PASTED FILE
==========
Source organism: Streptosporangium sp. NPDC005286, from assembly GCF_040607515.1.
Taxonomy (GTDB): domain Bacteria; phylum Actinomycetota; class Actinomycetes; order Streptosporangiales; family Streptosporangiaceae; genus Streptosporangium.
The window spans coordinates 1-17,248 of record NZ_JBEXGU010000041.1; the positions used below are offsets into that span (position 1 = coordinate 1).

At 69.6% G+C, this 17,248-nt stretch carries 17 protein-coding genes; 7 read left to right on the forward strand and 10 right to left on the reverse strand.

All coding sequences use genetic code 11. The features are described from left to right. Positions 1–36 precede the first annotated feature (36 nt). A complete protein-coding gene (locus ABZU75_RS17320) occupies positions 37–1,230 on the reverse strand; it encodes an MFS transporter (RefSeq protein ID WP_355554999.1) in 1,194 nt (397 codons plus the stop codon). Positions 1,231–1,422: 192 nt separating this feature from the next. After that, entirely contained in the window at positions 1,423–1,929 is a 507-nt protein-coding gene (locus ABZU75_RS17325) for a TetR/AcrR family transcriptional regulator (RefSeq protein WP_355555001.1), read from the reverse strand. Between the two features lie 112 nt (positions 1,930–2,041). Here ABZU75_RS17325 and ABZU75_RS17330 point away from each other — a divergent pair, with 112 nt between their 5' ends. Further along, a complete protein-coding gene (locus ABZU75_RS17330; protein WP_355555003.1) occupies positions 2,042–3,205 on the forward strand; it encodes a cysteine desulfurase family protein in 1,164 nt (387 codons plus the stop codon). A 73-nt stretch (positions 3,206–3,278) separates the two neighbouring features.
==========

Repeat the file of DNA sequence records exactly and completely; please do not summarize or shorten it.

Source organism: Streptosporangium sp. NPDC005286, from assembly GCF_040607515.1.
Taxonomy (GTDB): domain Bacteria; phylum Actinomycetota; class Actinomycetes; order Streptosporangiales; family Streptosporangiaceae; genus Streptosporangium.
The window spans coordinates 1-17,248 of record NZ_JBEXGU010000041.1; the positions used below are offsets into that span (position 1 = coordinate 1).

At 69.6% G+C, this 17,248-nt stretch carries 17 protein-coding genes; 7 read left to right on the forward strand and 10 right to left on the reverse strand.

All coding sequences use genetic code 11. The features are described from left to right. Positions 1–36 precede the first annotated feature (36 nt). A complete protein-coding gene (locus ABZU75_RS17320) occupies positions 37–1,230 on the reverse strand; it encodes an MFS transporter (RefSeq protein ID WP_355554999.1) in 1,194 nt (397 codons plus the stop codon). Positions 1,231–1,422: 192 nt separating this feature from the next. After that, entirely contained in the window at positions 1,423–1,929 is a 507-nt protein-coding gene (locus ABZU75_RS17325) for a TetR/AcrR family transcriptional regulator (RefSeq protein WP_355555001.1), read from the reverse strand. Between the two features lie 112 nt (positions 1,930–2,041). Here ABZU75_RS17325 and ABZU75_RS17330 point away from each other — a divergent pair, with 112 nt between their 5' ends. Further along, a complete protein-coding gene (locus ABZU75_RS17330; protein WP_355555003.1) occupies positions 2,042–3,205 on the forward strand; it encodes a cysteine desulfurase family protein in 1,164 nt (387 codons plus the stop codon). A 73-nt stretch (positions 3,206–3,278) separates the two neighbouring features.